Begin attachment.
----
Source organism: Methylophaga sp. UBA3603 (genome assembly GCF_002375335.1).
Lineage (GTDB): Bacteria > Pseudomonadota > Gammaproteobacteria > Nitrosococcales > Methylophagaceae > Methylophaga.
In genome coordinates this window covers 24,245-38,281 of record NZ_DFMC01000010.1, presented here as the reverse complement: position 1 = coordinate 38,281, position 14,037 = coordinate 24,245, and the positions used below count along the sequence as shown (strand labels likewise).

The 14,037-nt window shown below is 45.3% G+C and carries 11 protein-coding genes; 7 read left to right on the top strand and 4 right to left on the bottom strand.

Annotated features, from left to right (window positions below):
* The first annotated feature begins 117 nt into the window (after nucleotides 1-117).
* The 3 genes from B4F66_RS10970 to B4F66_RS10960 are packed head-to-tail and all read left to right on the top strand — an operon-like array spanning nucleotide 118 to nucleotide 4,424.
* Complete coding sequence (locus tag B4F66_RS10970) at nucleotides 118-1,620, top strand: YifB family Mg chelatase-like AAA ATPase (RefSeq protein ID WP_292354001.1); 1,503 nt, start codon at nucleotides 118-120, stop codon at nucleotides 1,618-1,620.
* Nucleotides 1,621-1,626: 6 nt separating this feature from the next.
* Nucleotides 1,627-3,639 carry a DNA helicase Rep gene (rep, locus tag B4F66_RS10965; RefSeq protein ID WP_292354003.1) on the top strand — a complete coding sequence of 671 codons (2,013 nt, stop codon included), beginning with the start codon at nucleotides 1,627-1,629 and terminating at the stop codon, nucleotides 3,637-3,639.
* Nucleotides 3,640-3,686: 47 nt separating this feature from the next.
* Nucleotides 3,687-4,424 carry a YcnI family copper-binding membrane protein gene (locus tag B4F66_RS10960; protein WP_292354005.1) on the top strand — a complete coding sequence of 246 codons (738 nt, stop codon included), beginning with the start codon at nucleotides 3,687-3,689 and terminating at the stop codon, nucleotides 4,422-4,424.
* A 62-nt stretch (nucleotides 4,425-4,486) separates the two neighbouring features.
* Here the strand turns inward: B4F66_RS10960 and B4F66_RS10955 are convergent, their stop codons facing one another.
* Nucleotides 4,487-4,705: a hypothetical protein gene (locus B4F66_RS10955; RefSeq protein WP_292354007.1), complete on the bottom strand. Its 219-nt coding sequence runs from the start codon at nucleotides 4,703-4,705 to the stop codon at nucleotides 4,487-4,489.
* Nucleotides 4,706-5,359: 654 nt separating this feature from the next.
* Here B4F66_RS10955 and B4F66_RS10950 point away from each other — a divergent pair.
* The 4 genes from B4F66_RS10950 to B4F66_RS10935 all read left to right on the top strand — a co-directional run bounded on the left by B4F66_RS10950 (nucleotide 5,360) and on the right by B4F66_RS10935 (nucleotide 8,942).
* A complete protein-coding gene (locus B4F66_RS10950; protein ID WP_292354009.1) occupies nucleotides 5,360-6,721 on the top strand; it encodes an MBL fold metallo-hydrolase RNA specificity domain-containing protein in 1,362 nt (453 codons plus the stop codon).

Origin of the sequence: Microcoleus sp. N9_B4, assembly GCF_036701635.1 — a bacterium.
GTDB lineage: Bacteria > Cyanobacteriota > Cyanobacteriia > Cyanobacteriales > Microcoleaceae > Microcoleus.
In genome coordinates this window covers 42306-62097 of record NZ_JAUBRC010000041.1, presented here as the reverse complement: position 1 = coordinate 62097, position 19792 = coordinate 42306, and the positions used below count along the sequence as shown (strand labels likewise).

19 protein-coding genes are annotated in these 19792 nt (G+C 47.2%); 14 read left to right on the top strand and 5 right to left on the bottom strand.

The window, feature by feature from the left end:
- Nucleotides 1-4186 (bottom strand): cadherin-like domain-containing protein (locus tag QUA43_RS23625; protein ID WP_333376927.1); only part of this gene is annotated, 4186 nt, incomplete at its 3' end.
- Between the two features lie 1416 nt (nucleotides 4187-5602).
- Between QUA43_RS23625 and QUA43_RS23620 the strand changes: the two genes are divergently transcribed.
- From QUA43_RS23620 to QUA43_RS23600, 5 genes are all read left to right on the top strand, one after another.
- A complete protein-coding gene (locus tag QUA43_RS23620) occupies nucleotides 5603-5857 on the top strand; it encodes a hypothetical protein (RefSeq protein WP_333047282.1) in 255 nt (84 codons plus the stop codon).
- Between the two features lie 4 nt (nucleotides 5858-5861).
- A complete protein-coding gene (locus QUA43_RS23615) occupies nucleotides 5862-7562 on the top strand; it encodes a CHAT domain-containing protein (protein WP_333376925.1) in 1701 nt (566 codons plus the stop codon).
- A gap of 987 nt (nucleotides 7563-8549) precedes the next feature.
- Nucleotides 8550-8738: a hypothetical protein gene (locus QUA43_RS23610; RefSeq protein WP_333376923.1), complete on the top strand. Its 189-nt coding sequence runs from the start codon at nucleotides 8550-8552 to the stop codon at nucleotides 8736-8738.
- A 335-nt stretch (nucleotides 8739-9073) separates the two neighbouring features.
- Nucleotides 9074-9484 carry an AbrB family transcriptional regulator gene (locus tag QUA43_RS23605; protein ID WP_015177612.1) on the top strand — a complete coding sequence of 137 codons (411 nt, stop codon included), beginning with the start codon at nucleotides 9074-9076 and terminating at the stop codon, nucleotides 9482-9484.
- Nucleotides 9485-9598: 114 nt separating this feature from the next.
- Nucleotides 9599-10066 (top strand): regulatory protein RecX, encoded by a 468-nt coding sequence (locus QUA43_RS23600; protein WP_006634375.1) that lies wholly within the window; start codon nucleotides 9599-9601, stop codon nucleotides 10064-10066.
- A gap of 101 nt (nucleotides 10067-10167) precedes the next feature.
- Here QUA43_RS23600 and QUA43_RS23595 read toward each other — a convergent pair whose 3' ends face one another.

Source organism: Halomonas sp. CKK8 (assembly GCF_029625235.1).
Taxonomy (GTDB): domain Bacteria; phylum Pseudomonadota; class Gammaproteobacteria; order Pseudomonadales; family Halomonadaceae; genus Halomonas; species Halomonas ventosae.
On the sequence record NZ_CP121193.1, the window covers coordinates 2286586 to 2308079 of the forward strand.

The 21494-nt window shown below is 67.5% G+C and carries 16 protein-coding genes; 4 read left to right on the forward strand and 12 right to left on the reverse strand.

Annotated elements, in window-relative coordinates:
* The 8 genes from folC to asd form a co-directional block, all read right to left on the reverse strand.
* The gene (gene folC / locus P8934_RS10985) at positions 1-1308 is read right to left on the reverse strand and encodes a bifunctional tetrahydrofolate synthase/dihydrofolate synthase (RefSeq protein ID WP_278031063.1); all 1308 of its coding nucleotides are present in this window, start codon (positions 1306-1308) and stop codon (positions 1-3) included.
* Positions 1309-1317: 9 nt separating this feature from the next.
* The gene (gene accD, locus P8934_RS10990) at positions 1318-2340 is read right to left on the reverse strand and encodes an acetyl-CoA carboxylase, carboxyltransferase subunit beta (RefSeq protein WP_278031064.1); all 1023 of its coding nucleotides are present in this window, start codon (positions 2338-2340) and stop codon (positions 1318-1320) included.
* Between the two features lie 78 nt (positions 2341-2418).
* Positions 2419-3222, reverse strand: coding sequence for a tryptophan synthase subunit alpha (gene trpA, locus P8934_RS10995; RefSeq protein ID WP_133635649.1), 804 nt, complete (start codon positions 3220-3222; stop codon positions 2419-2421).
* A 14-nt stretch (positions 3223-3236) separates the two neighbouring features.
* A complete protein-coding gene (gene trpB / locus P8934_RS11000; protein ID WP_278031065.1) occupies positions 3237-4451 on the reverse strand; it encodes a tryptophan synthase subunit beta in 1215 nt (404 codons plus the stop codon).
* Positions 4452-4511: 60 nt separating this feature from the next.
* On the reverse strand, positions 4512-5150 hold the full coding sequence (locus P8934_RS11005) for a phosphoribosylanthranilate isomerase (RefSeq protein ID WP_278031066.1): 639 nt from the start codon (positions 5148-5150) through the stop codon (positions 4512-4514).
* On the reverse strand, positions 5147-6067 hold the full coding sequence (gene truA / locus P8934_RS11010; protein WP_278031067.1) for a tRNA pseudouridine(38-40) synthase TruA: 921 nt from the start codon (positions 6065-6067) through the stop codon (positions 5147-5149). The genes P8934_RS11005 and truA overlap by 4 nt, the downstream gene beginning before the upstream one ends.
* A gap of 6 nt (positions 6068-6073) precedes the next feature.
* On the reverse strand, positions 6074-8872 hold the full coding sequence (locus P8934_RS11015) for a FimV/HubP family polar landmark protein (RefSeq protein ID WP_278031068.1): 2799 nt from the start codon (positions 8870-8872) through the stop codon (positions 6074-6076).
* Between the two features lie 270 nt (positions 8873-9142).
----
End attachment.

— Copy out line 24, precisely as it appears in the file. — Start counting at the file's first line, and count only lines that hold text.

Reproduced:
The window, feature by feature from the left end: